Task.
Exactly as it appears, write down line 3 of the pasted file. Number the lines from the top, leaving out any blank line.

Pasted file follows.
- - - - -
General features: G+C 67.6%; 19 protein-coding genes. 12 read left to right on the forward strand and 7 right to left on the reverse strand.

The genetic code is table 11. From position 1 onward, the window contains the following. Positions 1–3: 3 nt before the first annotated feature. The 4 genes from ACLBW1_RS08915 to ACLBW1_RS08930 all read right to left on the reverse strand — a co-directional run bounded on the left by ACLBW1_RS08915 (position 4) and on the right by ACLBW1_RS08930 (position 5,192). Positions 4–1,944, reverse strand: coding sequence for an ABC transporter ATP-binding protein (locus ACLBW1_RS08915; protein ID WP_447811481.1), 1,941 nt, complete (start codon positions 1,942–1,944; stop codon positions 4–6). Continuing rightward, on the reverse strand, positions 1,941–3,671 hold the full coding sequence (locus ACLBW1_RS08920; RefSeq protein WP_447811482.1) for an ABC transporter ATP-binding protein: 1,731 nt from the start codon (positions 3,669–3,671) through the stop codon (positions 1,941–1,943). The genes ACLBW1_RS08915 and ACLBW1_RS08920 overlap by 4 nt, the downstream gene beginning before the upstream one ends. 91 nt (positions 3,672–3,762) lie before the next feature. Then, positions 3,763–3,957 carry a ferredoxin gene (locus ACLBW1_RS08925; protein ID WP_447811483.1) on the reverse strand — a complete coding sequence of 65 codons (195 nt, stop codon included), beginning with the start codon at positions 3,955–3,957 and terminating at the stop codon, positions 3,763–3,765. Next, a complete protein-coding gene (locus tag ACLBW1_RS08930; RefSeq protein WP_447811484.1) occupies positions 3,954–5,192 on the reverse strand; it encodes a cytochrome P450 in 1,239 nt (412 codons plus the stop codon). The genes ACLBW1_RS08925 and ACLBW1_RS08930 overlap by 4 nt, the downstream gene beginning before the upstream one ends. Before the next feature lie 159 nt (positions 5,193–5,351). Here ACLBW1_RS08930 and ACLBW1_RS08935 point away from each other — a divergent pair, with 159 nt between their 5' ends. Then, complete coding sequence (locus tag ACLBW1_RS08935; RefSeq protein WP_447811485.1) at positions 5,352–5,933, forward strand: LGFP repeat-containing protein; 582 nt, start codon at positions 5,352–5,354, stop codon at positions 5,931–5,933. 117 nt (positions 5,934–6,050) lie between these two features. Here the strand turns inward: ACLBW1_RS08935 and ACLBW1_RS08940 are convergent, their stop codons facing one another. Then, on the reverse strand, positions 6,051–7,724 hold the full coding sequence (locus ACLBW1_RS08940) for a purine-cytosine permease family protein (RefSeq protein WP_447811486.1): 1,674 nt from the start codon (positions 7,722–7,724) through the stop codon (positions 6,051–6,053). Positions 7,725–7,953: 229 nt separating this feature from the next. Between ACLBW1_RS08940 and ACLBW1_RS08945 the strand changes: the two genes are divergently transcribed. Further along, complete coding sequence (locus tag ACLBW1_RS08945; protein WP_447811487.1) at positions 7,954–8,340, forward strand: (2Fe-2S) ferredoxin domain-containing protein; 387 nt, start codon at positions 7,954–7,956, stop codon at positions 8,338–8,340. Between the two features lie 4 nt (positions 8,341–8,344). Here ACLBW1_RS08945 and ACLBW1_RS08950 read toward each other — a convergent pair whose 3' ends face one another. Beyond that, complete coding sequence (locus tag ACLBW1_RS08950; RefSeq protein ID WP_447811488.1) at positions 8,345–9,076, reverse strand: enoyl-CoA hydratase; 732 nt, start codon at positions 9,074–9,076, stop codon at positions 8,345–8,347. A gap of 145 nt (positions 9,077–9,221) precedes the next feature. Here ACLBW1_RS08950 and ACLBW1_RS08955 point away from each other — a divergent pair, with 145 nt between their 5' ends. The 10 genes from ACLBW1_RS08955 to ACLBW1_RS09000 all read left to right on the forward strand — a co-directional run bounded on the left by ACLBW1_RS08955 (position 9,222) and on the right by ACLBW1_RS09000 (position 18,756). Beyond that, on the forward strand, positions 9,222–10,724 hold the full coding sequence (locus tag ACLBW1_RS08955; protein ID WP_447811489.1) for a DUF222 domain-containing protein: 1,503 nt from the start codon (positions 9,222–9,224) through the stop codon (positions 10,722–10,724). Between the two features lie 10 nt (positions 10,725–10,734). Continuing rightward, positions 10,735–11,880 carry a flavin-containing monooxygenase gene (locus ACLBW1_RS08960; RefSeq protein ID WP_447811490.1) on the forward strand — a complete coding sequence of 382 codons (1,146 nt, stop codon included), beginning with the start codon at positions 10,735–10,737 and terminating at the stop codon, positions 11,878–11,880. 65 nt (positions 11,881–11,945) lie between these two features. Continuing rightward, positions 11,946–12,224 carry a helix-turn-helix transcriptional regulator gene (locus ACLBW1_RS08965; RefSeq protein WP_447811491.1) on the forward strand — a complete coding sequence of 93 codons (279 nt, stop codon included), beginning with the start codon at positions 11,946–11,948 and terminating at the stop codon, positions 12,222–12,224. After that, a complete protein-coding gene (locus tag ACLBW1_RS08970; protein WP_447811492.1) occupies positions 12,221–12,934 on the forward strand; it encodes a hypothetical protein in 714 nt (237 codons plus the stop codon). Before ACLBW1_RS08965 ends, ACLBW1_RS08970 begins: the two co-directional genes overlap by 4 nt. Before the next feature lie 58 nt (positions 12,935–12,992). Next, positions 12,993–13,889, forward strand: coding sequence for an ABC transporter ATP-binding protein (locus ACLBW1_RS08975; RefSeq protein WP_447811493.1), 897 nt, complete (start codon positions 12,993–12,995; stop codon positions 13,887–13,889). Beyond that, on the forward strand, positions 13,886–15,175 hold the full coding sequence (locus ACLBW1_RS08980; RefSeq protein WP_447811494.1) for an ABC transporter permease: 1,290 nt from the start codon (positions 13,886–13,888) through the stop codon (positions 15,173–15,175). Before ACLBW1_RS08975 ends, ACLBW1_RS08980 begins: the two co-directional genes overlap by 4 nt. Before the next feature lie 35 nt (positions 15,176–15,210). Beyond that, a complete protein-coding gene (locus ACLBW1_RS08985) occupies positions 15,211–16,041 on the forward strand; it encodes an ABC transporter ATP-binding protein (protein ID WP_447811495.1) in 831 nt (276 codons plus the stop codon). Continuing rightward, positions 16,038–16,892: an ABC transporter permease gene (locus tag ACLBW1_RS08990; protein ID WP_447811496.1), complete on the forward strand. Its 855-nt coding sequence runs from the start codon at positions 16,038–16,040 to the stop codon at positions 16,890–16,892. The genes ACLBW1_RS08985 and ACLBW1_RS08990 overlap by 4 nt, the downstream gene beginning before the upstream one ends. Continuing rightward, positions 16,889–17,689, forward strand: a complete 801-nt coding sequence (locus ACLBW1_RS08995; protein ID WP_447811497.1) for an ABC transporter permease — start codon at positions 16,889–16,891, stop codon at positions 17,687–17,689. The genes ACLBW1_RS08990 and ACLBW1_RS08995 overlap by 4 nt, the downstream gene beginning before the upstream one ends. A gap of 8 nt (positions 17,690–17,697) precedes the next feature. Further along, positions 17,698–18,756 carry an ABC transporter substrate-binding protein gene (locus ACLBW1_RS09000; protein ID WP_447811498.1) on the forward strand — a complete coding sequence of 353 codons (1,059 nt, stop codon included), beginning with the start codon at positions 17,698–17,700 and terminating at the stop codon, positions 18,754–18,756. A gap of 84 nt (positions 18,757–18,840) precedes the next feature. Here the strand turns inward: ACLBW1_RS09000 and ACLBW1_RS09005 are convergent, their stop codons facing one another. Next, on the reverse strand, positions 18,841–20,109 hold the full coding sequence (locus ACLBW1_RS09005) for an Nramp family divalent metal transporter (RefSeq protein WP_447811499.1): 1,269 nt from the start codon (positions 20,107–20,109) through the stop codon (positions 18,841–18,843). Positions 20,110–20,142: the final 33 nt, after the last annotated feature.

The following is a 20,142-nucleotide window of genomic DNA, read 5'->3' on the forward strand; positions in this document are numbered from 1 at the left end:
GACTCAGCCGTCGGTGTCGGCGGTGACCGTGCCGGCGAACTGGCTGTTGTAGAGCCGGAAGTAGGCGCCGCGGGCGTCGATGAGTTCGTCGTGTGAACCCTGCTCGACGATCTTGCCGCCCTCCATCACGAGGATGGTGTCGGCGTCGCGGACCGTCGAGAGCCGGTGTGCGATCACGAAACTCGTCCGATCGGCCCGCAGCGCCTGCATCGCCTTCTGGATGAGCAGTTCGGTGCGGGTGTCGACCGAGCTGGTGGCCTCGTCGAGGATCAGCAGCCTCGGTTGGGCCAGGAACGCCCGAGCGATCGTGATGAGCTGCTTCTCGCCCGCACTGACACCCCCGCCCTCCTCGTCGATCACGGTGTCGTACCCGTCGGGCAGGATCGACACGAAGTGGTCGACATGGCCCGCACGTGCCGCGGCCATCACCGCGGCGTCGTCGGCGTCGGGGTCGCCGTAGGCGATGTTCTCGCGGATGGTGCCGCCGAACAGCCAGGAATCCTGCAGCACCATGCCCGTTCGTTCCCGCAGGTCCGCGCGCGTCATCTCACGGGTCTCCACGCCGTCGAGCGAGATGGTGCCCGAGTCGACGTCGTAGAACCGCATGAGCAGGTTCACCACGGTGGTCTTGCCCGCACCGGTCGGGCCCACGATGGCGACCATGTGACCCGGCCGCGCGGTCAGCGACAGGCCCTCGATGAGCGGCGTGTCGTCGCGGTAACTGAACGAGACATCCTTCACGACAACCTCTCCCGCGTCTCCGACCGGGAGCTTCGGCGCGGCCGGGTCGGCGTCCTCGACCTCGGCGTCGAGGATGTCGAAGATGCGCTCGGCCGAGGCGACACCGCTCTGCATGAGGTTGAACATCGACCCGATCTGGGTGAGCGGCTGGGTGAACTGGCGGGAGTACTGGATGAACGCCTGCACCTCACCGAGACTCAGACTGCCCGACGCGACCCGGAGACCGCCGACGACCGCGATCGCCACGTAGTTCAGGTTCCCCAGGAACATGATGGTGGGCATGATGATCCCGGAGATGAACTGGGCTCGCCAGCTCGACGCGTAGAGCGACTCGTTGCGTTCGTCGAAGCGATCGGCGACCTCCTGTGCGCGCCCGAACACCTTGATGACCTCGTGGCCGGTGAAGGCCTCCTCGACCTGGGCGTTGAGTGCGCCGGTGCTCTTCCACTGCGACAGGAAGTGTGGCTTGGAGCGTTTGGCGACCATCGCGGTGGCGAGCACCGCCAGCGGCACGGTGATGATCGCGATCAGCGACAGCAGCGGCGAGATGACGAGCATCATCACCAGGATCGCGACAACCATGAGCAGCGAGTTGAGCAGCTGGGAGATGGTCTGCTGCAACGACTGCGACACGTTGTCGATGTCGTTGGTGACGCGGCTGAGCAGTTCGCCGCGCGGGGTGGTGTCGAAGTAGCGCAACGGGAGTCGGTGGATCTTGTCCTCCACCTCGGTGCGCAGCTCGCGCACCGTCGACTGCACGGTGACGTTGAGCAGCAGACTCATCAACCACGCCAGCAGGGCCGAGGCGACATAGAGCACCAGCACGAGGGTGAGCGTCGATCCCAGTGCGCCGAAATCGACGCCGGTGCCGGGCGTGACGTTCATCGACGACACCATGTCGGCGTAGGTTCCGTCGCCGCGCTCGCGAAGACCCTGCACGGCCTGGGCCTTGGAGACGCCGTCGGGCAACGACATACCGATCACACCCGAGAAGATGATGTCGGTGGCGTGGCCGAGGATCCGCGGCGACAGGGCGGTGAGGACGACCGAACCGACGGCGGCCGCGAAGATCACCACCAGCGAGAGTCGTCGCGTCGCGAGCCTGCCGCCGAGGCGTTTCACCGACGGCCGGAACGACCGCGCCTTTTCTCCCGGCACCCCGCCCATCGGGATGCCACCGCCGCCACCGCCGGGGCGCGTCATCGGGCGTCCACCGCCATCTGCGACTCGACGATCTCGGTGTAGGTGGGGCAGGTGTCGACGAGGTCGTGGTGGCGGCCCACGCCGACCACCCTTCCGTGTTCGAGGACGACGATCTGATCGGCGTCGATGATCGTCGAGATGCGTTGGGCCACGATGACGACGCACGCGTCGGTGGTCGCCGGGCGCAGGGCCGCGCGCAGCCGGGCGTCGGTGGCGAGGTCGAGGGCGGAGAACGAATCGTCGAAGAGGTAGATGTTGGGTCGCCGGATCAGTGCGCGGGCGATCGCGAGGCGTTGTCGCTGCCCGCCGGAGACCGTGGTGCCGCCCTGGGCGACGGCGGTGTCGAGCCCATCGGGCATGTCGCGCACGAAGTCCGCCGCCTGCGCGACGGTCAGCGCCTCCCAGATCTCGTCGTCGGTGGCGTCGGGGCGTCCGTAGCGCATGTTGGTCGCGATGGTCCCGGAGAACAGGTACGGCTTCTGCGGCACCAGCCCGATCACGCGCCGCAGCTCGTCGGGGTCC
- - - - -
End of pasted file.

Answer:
The following is a 20,142-nucleotide window of genomic DNA, read 5'->3' on the forward strand; positions in this document are numbered from 1 at the left end: